☕️ Coffee & Covid ☙ Wednesday, May 4, 2022 ☙ ROBUST AND TRANSPARENT 🦠
You'll be healthier with the CDC tracking you; a mini-roundup of Roe Draft news; Murthy rues a lack of robust discussion about pandemic policy; supply chain woes; a wild new study; and more...
It’s Wednesday! Good morning, C&C. Today’s roundup includes: the CDC’s new plan to track you, for your own good; A Trump-endorsed first-time candidate wins his primary; a mini-roundup of news about the Roe Draft; Pfizer makes historic money; Surgeon General Murthy rues the lack of transparent discussion over pandemic responses; a bill to help vaccine injured; Florida’s DOE approves revised textbooks; a supply chain update and a suggestion; a new MedRxIV study could fuel conspiracy theories; and a theory about bloodless secession.
🗞*COVID NEWS AND COMMENTARY* 🗞
👁️ The CDC is keeping a friendly eye on you! Vice News ran an article yesterday headlined, “CDC Tracked Millions of Phones to See If Americans Followed COVID Lockdown Orders.”
According to the article, Vice’s FOIA request uncovered that the CDC paid controversial data broker SafeGraph $420,000 last year for access to a year of Americans’ “anonymized” cell phone location data. The documents “show that although the CDC used COVID-19 as a reason to buy access to the data more quickly, it intended to use it for more general CDC purposes.”
SafeGraph’s cellular location data tracks where people live, work, and shows wherever they go. It also, for example, supplied the cell phone data used to create Dinesh D’Souza’s upcoming movie about voter fraud, “2000 Mules.”
While the CDC initially said it “urgently” needed the expedited data for pandemic tracking, such as checking how well people complied with lockdown orders and curfews, and how often they visited vaccinated sites, the documents obtained by Vice showed at least 21 OTHER ways the CDC wanted to use the data, including “tracking patterns of those visiting K-12 schools by the school,” “visits to parks, gyms, or weight management businesses,” “population migration,” and bizarrely, “examination of the effectiveness of public policy on [the] Navajo Nation.”
Why the CDC is so fascinated with Navajo public policy remains a mystery. Probably something to do with fake-Indian Elizabeth Warren.
To check how “anonymous” the data really is, Vice bought a small set of the “anonymized” data from SafeGraph and gave it to their data specialist to review. The specialist concluded that “in my opinion the SafeGraph data is way beyond any safe thresholds [around anonymity].” Weird.
The CDC seems completely uninterested in tracking adverse vaccine events for the biggest vaccine rollout in its history, happy to rely on the antiquated VAERS system, but it DOES want to track YOU using the latest and greatest technology. Public health at its finest!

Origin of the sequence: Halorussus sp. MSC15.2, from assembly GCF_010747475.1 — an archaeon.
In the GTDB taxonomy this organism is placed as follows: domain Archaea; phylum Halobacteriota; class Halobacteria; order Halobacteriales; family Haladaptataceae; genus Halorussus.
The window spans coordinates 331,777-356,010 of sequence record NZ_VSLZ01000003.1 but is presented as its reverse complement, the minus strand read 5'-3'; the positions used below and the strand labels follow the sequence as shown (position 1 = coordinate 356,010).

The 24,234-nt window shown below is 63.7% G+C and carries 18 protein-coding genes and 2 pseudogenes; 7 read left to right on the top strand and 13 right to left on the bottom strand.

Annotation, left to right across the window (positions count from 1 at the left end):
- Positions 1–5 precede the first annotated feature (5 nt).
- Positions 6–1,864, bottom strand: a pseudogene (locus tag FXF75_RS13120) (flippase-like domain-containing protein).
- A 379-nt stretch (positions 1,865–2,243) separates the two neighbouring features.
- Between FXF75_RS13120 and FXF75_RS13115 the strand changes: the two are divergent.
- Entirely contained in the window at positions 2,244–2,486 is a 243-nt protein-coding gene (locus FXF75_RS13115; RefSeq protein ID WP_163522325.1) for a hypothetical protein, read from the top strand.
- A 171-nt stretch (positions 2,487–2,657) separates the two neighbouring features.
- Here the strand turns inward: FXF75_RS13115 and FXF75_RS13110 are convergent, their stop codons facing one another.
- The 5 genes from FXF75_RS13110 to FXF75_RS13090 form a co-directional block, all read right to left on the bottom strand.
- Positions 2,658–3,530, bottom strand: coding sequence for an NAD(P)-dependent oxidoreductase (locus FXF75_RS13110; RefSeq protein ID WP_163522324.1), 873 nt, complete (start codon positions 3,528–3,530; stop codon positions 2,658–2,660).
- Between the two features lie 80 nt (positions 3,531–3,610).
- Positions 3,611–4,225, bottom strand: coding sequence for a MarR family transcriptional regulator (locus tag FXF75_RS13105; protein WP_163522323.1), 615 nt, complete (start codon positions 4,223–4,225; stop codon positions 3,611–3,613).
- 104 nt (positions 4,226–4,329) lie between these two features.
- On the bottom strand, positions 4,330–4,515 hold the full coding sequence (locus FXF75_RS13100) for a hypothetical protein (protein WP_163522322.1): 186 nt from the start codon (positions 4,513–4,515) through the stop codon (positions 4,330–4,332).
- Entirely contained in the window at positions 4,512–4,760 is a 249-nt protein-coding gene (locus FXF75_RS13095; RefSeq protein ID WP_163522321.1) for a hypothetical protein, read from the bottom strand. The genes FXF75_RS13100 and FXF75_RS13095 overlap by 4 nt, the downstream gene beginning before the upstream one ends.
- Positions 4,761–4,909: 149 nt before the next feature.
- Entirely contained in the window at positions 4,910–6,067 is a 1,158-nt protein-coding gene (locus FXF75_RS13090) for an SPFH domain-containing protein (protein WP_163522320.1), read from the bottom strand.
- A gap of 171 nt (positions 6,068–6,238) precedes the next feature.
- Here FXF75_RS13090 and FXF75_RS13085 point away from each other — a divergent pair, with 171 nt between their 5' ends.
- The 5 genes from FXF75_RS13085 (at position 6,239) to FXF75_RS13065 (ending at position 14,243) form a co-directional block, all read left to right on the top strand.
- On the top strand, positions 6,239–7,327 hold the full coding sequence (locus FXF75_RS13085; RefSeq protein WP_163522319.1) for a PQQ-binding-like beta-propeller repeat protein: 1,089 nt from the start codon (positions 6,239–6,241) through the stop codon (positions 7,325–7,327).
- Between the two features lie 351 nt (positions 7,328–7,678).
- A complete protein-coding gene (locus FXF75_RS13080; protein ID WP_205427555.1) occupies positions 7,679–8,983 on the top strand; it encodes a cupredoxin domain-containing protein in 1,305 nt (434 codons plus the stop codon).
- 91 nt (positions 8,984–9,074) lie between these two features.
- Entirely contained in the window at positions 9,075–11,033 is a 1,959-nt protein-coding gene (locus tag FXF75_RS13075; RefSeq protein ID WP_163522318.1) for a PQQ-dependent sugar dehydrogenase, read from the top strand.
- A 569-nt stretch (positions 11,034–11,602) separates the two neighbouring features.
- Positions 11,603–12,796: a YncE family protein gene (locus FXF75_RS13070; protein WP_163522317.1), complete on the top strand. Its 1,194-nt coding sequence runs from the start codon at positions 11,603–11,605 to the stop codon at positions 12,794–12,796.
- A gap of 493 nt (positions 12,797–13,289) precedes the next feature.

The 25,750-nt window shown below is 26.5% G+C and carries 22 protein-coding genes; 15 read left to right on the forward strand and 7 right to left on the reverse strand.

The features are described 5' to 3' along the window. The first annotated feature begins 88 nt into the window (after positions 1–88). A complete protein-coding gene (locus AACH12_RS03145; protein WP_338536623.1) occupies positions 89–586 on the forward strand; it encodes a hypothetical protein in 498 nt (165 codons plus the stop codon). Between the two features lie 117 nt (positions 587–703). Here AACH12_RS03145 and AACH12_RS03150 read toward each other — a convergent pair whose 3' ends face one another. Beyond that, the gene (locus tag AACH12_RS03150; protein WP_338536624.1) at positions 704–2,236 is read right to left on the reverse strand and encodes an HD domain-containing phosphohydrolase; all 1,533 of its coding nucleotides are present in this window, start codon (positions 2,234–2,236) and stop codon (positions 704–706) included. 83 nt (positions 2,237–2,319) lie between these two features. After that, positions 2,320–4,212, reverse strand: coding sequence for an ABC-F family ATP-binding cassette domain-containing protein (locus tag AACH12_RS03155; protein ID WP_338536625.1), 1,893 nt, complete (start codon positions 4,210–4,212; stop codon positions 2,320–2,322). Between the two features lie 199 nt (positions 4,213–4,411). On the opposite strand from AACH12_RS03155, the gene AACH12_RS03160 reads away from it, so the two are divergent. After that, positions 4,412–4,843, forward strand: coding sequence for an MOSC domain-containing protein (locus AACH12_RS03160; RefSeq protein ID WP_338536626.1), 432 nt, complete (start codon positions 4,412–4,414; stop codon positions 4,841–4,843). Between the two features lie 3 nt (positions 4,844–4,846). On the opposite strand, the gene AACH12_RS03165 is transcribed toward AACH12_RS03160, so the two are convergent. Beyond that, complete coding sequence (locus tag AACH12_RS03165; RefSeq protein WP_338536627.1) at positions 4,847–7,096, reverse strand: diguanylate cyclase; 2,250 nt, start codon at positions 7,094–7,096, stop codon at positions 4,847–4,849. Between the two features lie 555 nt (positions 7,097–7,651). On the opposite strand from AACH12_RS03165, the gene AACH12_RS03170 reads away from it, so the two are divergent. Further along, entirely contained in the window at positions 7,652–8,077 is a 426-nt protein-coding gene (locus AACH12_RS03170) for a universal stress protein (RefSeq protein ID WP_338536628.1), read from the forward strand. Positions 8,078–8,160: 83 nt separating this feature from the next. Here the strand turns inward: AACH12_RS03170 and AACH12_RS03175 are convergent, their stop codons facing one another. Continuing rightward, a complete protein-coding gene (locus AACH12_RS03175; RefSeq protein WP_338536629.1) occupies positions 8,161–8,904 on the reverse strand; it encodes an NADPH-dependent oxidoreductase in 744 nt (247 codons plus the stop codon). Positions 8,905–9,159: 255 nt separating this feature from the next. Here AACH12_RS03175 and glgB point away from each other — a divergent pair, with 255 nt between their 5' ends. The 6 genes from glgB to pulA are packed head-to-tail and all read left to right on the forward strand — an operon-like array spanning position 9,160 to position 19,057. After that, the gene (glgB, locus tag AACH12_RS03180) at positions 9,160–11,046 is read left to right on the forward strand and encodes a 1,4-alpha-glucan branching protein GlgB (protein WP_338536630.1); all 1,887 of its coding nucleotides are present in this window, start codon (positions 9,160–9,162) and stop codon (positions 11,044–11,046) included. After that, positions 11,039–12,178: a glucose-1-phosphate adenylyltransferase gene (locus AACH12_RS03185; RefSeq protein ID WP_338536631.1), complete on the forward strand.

🔥 Trump-endorsed candidate J.D. Vance won his Ohio primary yesterday and is now that state’s Republican candidate for the U.S. Senate.
🔥 A mini-roundup on the developing Roe Draft story:
— Keep in mind that a draft decision is NOT a final order and can change, even substantially.
— Some drifting democrats disgusted by their former party’s pandemic overreach and jab mandates are now feeling politically homeless in the wake of the Roe Draft. To them, I would say: remember that the Supreme Court also didn’t find that mandatory vaccination was unconstitutional. Don’t be surprised that the same Court didn’t find that preventing states from legislating about abortion is unconstitutional. The Court is being consistent.
We’re going to have to claw our bodily autonomy back for ourselves. In the short and maybe medium terms, that effort is only happening on the right.
— The Roe issue is just what the Democrat party was looking for. Based on the near-hysterical messaging during the last 24 hours, it’s clear that the Democrat party will use the abortion issue to invigorate its lethargic base for the 2022 midterm elections. The developing argument seems to be that since Congress needs to pass a federal law protecting abortion, Democrats need an even bigger majority to pass that law.
If that happens, if the Dems do expand their majority, you can expect a federal vaccine mandate in about ten seconds, followed quickly by permanent mask mandates.
— Get ready for another summer of mostly-peaceful Antifa protests over abortion.
— The Supreme Court issued a statement yesterday in which Chief Justice Roberts confirmed the Roe Draft’s authenticity, and ordered an investigation into the identity of the leaker.
— I’ve been working through the Roe Draft. It’s nearly 100 pages long, making it more of a small book than a traditional legal opinion. It probably needed to be that long given the weight of the decision and the fact the Court is reversing itself after only 50 years. The length could be why so many pundits and politicians are misstating what the decision actually says. Shockingly, a lot of people seem to feel free to forcefully opine about the draft decision even though they haven’t actually read the damned thing.